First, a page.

For most, 2020 spared no punches. One of the most challenging years in recent memory has many ready to swiftly move on to 2021.
It seems Black Mirror creators Charlie Brooker and Annabel Jones feel the same as the duo are set to release a new Netflix project titled Death to 2020.
What is 'Death to 2020'?
Contrary to what we may expect from the minds behind the existential sci-fi horror series Black Mirror, Death to 2020 is going to be a mockumentary. It's a satirical look back at some of the terrible events of the year. Netflix describes the project as "a cathartic comedy event you'll never forget".
When will it premiere?
The mockumentary premieres on Netflix on Sunday, December 27.
Who is in 'Death to 2020'?
The project has a stellar cast. Starring Samuel L Jackson, Lisa Kudrow, Kumail Nanjiani, Hugh Grant, Leslie Jones and Tracey Ullman, you’ll certainly see more than a few familiar faces. But they won’t be playing themselves. Rather, they’ll be acting as political figures, monarchs and everyday people giving their personal twist on why this year was so horrible.
Despite the famous names, it'll probably take a second to identify some of the actors. In the trailer, we see a barely-recognisable Grant playing an intellectual with an alcohol addiction, Kudrow portraying a Republican politician, and Ullman taking on the role of the Queen of England.
What does Netflix say about the show?
Netflix's synopsis for the project reads: "2020: A year so [insert adjective of choice here], even the creators of Black Mirror couldn't make it up … but that doesn't mean they don't have a little something to add. Death to 2020 is a comedy event that tells the story of the dreadful year that was – and perhaps still is? This landmark documentary-style special weaves together some of the world's most (fictitious) renowned voices with real-life archival footage spanning the past 12 months."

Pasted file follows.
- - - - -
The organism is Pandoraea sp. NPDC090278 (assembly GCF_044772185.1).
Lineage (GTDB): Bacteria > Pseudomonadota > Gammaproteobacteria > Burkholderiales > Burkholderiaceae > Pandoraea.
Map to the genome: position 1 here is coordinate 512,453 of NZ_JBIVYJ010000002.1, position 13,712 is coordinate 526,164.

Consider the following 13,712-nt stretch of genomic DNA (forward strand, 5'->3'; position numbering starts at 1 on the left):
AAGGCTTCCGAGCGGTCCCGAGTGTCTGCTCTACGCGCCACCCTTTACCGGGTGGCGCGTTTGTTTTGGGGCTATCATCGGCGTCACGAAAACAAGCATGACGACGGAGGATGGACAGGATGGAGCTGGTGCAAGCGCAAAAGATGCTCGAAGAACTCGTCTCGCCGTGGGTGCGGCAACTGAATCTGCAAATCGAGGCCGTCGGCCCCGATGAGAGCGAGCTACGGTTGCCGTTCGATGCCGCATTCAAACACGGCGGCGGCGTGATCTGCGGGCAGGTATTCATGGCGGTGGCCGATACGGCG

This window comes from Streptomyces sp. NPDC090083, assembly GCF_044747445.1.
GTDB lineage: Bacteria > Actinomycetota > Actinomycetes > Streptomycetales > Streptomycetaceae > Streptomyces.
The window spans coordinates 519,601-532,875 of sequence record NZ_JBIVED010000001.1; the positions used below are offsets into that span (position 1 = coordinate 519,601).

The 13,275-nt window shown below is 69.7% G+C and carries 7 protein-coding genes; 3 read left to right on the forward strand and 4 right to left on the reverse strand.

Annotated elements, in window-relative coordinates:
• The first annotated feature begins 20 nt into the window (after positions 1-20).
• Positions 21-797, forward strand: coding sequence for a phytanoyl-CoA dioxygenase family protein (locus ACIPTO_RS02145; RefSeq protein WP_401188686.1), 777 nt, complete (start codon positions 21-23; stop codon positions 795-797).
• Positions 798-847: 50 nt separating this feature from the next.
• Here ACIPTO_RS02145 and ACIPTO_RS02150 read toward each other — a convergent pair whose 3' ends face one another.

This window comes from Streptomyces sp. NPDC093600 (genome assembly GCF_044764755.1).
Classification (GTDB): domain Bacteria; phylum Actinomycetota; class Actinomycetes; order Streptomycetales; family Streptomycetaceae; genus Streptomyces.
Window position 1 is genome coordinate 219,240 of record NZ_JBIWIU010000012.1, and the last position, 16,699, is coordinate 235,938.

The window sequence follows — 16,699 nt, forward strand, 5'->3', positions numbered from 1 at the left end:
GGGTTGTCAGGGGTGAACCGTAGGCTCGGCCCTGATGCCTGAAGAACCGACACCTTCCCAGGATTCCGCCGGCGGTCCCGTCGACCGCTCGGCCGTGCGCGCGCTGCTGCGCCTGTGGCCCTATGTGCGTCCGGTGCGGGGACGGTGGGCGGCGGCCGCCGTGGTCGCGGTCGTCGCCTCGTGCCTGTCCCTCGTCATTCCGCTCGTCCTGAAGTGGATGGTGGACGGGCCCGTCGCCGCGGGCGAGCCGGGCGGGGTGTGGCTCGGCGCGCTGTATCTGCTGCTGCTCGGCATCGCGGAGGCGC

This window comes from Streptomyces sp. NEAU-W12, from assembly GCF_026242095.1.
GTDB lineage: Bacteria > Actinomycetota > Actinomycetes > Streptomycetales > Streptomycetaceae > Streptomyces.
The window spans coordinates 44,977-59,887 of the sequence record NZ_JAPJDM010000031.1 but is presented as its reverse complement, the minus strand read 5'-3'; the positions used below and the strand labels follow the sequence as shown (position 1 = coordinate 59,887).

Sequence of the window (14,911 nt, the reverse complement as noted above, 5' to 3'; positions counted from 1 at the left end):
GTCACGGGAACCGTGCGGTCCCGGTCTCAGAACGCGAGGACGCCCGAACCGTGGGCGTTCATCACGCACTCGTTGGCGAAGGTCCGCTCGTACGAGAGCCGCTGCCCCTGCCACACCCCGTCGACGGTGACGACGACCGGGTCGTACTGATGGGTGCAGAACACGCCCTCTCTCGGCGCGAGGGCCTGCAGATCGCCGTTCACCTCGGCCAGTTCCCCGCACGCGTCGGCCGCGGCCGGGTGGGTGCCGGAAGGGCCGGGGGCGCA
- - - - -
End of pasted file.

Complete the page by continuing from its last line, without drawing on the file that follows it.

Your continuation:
What does Charlie Brooker say about it?
"I don't love the word 'satire' but there's some of that here, alongside some angry jokes, and some goofy jokes," Brooker told the British magazine Radio Times. "Hopefully viewers will find at least one joke to their liking — because let's face it, in 2020, any laugh you can emit, no matter how fleeting, is a small but precious victory."
Earlier this year, Brooker hinted to Radio Times that he wanted to go back to writing comedy. "I don't know what stomach there would be for stories about societies falling apart, so I'm not working away on one of those. I'm sort of keen to revisit my comic skill set, so I've been writing scripts aimed at making myself laugh."
Between clips of protests in the US and close-ups of an animated coronavirus particle seen in the trailer, it is clear the mockumentary will give a sweeping retrospective of the year’s most tumultuous events. Whether audiences will react to the film favourably or deem it too soon for a comedic dust-up remains to be seen.